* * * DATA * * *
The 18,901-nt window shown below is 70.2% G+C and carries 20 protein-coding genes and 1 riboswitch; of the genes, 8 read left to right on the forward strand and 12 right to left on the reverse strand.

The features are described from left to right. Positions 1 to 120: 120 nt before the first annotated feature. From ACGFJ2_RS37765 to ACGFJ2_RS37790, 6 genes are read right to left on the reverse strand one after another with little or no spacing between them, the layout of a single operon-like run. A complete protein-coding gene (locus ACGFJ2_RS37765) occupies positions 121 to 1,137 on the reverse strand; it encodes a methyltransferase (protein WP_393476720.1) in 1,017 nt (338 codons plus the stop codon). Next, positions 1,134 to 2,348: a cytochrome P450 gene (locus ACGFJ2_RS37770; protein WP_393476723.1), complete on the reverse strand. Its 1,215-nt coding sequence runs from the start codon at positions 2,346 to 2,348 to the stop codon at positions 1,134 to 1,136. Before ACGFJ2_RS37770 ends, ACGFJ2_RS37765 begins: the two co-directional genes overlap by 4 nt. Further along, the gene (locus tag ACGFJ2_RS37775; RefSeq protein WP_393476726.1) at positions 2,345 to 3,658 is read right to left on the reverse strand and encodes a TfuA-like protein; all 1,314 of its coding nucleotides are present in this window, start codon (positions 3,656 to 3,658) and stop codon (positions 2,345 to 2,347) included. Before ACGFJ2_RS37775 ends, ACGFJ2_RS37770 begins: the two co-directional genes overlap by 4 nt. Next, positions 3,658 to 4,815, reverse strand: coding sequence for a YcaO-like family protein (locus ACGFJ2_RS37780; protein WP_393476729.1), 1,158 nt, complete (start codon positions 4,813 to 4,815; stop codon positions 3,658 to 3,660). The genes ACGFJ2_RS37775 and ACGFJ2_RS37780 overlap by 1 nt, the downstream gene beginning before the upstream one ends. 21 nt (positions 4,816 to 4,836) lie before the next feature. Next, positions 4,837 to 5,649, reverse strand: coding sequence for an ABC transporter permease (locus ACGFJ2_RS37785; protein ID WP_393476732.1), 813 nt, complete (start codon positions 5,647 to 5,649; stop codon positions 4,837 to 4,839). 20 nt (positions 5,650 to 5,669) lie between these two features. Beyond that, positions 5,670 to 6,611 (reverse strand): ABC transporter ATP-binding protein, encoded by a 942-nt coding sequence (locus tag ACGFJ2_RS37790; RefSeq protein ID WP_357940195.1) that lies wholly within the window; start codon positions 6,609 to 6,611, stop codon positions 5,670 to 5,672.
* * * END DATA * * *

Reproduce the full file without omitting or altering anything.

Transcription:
The 18,901-nt window shown below is 70.2% G+C and carries 20 protein-coding genes and 1 riboswitch; of the genes, 8 read left to right on the forward strand and 12 right to left on the reverse strand.

The features are described from left to right. Positions 1 to 120: 120 nt before the first annotated feature. From ACGFJ2_RS37765 to ACGFJ2_RS37790, 6 genes are read right to left on the reverse strand one after another with little or no spacing between them, the layout of a single operon-like run. A complete protein-coding gene (locus ACGFJ2_RS37765) occupies positions 121 to 1,137 on the reverse strand; it encodes a methyltransferase (protein WP_393476720.1) in 1,017 nt (338 codons plus the stop codon). Next, positions 1,134 to 2,348: a cytochrome P450 gene (locus ACGFJ2_RS37770; protein WP_393476723.1), complete on the reverse strand. Its 1,215-nt coding sequence runs from the start codon at positions 2,346 to 2,348 to the stop codon at positions 1,134 to 1,136. Before ACGFJ2_RS37770 ends, ACGFJ2_RS37765 begins: the two co-directional genes overlap by 4 nt. Further along, the gene (locus tag ACGFJ2_RS37775; RefSeq protein WP_393476726.1) at positions 2,345 to 3,658 is read right to left on the reverse strand and encodes a TfuA-like protein; all 1,314 of its coding nucleotides are present in this window, start codon (positions 3,656 to 3,658) and stop codon (positions 2,345 to 2,347) included. Before ACGFJ2_RS37775 ends, ACGFJ2_RS37770 begins: the two co-directional genes overlap by 4 nt. Next, positions 3,658 to 4,815, reverse strand: coding sequence for a YcaO-like family protein (locus ACGFJ2_RS37780; protein WP_393476729.1), 1,158 nt, complete (start codon positions 4,813 to 4,815; stop codon positions 3,658 to 3,660). The genes ACGFJ2_RS37775 and ACGFJ2_RS37780 overlap by 1 nt, the downstream gene beginning before the upstream one ends. 21 nt (positions 4,816 to 4,836) lie before the next feature. Next, positions 4,837 to 5,649, reverse strand: coding sequence for an ABC transporter permease (locus ACGFJ2_RS37785; protein ID WP_393476732.1), 813 nt, complete (start codon positions 5,647 to 5,649; stop codon positions 4,837 to 4,839). 20 nt (positions 5,650 to 5,669) lie between these two features. Beyond that, positions 5,670 to 6,611 (reverse strand): ABC transporter ATP-binding protein, encoded by a 942-nt coding sequence (locus tag ACGFJ2_RS37790; RefSeq protein ID WP_357940195.1) that lies wholly within the window; start codon positions 6,609 to 6,611, stop codon positions 5,670 to 5,672.